The art of being Californian, it seems, is to cultivate a loose-limbed insouciance while secretly working away like a frantic ant.

--Richard Fortey The Earth: An Intimate History

Saturday, January 8, 2011

Breathing Through Tomorrow

The vibration of the seven-forty-seven moves
my body like the shaking apart of the tangles
in marionette strings. The film of no time falls over me,
creating a greasy layer of plastic skin. The gray

Pacific's glazed surface below gives no indication
of the International Dateline. I know that tonight,
it will be tomorrow morning. And after I meet you,
stiff unable to embrace properly because 28 hours

of flight has frozen my joints and slimed my limbs,
I will drop dead--pass out cold at eight p.m.. You'll have
to carry me up the spiral staircase, careful not to lean
too hard on the PVC pipe banister or bang my head

against the hard iron, cylindrical center or my foot
against the cinderblock door jamb. I'll wake up
at four thirty the next morning, ready to play
and won't understand for a few moments why

it's so dark when my body says the sun is high
and I have over-slept my morning class. Even
when I am finally able to stay up until midnight
and wake to the island morning, a tiny lump at the base

of my diaphragm, right where it meets the spine,
will remind me that something isn't right. That little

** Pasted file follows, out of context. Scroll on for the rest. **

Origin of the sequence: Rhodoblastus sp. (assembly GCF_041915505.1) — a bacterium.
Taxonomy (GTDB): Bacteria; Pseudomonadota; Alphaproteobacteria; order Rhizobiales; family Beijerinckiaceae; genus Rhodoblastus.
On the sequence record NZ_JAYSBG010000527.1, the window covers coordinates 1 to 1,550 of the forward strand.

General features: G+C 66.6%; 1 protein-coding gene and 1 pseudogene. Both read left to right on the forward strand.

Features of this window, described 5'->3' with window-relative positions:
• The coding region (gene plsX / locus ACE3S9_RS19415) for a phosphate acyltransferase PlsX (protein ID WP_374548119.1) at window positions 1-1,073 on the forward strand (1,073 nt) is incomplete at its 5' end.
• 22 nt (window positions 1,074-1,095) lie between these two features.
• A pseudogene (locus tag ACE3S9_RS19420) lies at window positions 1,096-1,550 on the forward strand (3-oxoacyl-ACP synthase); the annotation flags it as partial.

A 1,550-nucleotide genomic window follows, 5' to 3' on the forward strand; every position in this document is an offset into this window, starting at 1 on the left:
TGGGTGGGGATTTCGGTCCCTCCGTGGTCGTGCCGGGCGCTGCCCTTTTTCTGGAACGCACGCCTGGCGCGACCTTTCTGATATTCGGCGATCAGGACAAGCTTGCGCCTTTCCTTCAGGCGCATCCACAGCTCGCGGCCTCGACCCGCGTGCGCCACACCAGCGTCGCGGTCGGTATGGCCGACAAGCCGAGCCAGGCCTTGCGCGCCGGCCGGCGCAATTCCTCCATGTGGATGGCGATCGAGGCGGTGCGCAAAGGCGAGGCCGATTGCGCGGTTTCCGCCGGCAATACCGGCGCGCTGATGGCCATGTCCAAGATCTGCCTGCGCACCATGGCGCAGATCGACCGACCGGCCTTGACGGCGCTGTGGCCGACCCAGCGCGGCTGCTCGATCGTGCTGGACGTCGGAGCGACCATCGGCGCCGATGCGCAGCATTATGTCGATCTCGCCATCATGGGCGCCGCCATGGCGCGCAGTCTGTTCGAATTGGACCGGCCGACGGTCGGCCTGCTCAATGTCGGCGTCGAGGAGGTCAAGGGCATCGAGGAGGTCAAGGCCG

lump will keep me from taking full, deep, purging
breaths of the trade wind tossed tropical air as a wet,

impossibly green banana leaf slicks across my face
while I struggle through the jungle to summit Nimitz Hill,
dripping red blood from a delicate tracery of paper-fine
cuts of saw grass. I'll feel it when I gasp under

the hammering cold of Cetti waterfall and writhe
internally as tiny, pearly pink, freshwater shrimp
climb between my bare toes. It'll still be there when I
simultaneously fall into and fly over the Marianas

Trench while still sweating in the tepid salt water
off Apra Harbor. That lump will remain until three
months, four days, and 28 hours later when I--bound
for San Diego--arrive at LAX, where the smog layer

makes the multicolored pillars of light look like glow sticks
through fake fog at a warehouse party. Then as I breathe
in that unbelievably salty, dry, chilled air, the lump will
finally dissolve and my lungs will expand in satiation.

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